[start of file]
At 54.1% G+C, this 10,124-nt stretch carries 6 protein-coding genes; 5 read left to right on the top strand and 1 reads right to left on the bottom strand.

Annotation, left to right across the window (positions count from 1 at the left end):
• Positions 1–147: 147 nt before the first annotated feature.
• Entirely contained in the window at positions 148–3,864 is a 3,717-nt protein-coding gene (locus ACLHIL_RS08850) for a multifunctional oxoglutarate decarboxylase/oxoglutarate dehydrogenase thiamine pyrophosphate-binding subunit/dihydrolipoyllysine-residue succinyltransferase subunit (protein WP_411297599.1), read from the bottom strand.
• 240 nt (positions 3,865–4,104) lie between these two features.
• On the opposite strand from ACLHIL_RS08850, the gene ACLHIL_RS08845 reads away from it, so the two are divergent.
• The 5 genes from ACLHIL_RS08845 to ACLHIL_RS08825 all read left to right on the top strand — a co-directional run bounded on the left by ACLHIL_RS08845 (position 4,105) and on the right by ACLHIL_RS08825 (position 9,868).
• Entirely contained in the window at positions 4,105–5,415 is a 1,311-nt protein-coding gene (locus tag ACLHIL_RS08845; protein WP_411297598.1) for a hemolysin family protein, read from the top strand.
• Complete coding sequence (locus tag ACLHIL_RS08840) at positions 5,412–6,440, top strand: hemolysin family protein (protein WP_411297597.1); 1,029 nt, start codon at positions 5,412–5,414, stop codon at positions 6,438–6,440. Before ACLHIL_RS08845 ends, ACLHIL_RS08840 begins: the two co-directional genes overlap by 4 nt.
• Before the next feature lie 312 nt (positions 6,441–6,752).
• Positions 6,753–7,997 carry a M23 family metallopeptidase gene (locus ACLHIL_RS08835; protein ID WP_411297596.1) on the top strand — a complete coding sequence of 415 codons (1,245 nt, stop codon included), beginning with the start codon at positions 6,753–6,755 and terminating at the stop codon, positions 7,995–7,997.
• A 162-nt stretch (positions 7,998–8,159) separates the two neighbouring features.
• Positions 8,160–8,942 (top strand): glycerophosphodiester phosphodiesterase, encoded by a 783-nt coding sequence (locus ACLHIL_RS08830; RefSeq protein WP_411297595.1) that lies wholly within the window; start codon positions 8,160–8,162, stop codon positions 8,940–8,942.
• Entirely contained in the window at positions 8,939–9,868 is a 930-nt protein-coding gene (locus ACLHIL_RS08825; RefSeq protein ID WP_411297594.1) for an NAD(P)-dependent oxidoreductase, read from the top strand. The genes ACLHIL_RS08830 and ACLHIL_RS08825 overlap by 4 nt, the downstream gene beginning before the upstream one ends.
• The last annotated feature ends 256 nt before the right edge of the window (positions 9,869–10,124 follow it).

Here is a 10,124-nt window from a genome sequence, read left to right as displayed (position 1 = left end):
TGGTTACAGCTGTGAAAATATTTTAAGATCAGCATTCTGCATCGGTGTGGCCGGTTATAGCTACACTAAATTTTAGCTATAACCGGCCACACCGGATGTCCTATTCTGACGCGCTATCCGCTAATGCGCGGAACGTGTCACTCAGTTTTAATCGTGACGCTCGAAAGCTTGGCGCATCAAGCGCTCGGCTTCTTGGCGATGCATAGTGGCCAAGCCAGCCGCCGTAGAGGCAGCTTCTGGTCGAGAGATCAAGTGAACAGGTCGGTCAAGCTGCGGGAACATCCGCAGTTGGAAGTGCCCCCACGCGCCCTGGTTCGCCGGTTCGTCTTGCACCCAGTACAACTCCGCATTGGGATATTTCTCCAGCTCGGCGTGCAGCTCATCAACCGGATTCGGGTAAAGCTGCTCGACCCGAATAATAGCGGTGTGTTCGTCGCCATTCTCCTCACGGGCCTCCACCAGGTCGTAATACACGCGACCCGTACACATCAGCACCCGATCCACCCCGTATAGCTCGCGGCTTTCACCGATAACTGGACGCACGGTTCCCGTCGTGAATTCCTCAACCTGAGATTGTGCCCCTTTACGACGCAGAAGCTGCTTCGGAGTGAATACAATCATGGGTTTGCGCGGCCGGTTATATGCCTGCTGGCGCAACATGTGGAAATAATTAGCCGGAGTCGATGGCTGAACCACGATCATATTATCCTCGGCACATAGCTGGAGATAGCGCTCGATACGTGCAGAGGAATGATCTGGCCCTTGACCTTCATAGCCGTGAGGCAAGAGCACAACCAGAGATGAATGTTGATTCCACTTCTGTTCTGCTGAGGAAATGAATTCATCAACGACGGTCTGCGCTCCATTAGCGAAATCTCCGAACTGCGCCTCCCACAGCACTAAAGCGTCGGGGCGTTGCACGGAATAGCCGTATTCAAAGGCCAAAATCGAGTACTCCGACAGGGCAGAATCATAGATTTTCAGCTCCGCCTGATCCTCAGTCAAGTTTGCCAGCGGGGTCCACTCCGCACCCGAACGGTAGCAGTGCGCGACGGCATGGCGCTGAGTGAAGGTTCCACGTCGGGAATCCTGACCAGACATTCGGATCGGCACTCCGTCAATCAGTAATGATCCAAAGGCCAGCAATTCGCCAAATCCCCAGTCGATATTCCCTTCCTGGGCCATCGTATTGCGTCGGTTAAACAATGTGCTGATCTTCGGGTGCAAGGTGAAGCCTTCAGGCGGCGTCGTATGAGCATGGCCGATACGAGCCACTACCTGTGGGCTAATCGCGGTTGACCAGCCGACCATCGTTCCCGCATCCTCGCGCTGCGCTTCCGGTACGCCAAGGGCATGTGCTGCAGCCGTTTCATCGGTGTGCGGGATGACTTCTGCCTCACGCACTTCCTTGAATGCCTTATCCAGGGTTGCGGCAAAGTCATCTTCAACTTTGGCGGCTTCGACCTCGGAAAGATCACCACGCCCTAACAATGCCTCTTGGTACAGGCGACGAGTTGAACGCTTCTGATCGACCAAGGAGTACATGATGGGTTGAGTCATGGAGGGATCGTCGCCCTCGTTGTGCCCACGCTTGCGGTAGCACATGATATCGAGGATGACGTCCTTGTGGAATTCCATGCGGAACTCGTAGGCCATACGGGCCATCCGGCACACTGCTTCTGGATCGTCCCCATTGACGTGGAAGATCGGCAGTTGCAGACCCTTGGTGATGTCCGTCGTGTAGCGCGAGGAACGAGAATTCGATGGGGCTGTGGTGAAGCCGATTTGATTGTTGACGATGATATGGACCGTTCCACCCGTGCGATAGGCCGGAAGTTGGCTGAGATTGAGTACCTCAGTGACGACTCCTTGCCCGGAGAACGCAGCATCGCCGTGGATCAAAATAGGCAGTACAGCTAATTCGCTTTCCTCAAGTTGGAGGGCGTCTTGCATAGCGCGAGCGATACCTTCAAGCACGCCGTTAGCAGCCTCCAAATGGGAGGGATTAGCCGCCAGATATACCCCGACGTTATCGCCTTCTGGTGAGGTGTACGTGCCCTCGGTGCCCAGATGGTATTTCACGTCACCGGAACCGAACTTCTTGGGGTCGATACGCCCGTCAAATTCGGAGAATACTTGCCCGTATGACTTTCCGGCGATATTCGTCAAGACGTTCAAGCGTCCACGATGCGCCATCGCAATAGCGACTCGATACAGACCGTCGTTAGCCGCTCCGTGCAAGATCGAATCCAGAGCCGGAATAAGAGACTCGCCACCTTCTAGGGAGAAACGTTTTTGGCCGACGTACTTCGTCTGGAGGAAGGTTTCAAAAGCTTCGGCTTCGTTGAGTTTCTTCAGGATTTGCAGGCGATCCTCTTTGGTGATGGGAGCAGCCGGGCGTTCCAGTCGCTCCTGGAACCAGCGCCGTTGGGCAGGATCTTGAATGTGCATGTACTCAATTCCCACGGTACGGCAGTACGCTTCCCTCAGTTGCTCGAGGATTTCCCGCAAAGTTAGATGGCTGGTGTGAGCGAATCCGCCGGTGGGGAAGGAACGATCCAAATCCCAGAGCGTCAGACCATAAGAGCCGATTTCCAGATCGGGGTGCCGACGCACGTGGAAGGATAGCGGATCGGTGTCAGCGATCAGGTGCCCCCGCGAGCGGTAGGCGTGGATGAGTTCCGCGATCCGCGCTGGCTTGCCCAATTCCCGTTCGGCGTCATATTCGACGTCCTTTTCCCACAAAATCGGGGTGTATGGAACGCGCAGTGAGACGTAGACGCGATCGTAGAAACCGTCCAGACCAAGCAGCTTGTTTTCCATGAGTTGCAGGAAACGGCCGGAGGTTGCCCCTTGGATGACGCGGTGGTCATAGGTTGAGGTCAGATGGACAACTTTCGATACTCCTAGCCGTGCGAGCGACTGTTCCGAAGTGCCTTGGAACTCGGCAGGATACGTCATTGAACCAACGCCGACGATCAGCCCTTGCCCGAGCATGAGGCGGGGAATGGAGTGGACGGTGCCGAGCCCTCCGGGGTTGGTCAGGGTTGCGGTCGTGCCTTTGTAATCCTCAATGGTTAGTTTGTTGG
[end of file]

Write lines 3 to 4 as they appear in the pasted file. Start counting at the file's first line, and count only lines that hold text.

• Positions 1–147: 147 nt before the first annotated feature.
• Entirely contained in the window at positions 148–3,864 is a 3,717-nt protein-coding gene (locus ACLHIL_RS08850) for a multifunctional oxoglutarate decarboxylase/oxoglutarate dehydrogenase thiamine pyrophosphate-binding subunit/dihydrolipoyllysine-residue succinyltransferase subunit (protein WP_411297599.1), read from the bottom strand.